Ah yes, “nuance”. And thanks for letting on that "problems are complex". Indeed, they are. But spare us too much corrective, remedial action Mr. Rubin, no matter how complex the problems might appear, as I fear your policy recommendations will only make matters worse. Anyway, I could go on (really, there's a seemingly endless amount of bogus fare masquerading as high-brow policy recommendations to pick from), but I think we've all had enough, no?
Now, a word or two of clarification here. The point is not to comb through Rubin’s prolific ouevre to be mean, nor to embarrass him publicly. God knows, anyone searching through my archives will doubtless find much blush-inducing fare. But I’ve at least acknowledged my mistakes, including in hindsight gross errors of judgement, and at least I feel remorse (which isn't to say I expect Rubin to submit to an auto de fe and prostrate himself on a town-square overlooking the Potomac begging for forgiveness, but a smidgen of a mea culpa would not be unwelcome, and it would even show some character, dare I say). Further, at least I understand that our foreign policy is in need of critical course corrections (and not of the hitting the gas-pedal variety so as to create even more severe blunders). So I would never, ever be so arrogant as to mount a full-scale broad-side against a bipartisan task force trying to salvage something coherent from the Iraq wreckage—especially if some of the policies I feverishly advocated helped lead to it.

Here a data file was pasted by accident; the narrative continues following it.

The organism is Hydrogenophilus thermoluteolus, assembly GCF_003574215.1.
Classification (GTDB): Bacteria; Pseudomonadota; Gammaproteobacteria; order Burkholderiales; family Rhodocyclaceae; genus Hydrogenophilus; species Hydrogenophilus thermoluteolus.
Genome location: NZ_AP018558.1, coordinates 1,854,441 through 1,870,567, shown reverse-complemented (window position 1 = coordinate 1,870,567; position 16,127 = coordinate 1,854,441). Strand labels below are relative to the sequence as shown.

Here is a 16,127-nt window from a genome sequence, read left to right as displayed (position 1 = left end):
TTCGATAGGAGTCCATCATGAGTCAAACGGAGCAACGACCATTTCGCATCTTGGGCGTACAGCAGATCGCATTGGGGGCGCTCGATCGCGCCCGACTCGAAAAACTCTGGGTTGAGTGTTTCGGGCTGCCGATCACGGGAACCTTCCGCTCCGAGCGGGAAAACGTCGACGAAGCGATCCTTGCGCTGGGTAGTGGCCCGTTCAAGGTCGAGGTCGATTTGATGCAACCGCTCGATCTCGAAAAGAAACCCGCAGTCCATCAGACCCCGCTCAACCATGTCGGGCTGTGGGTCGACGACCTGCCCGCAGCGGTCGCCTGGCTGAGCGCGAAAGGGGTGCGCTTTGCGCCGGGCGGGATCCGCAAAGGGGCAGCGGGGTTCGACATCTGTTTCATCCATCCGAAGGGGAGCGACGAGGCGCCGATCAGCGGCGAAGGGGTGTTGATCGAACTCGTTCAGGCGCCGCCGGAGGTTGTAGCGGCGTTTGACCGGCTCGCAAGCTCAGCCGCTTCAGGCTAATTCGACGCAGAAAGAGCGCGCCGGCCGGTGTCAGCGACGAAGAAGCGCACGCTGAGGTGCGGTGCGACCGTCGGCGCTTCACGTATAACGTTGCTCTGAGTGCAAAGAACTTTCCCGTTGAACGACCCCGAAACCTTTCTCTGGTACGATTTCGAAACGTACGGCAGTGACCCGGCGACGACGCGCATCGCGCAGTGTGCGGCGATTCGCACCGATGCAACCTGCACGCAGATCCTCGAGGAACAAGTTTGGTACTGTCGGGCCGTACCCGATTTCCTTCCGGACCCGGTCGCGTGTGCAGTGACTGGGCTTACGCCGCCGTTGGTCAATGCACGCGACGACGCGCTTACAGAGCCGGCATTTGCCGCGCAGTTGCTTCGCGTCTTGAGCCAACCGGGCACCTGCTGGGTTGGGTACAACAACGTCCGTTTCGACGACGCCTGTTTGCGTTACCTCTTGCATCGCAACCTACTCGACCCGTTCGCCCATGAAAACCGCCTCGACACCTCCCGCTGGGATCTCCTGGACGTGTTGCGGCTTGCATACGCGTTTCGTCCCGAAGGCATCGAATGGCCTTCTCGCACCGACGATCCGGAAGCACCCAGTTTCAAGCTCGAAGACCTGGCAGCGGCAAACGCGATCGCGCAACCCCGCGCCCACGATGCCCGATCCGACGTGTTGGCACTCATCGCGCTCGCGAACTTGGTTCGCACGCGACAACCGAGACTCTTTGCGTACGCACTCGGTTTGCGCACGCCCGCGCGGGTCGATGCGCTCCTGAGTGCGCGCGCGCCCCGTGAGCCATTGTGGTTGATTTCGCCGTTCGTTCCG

But no. For the neo-cons, like Trotskyites of yore, they are always right if only we had pursued their course without any deviationist cowardice (airstrikes on Iran, Damascus!, no to Bremer’s (so horrid!) “re-Baathification”, all A-OK if only we had handed the keys straight-away to Chalabi! and so on). At the end of the day, Glenn Greenwald sums it up much more succinctly than me: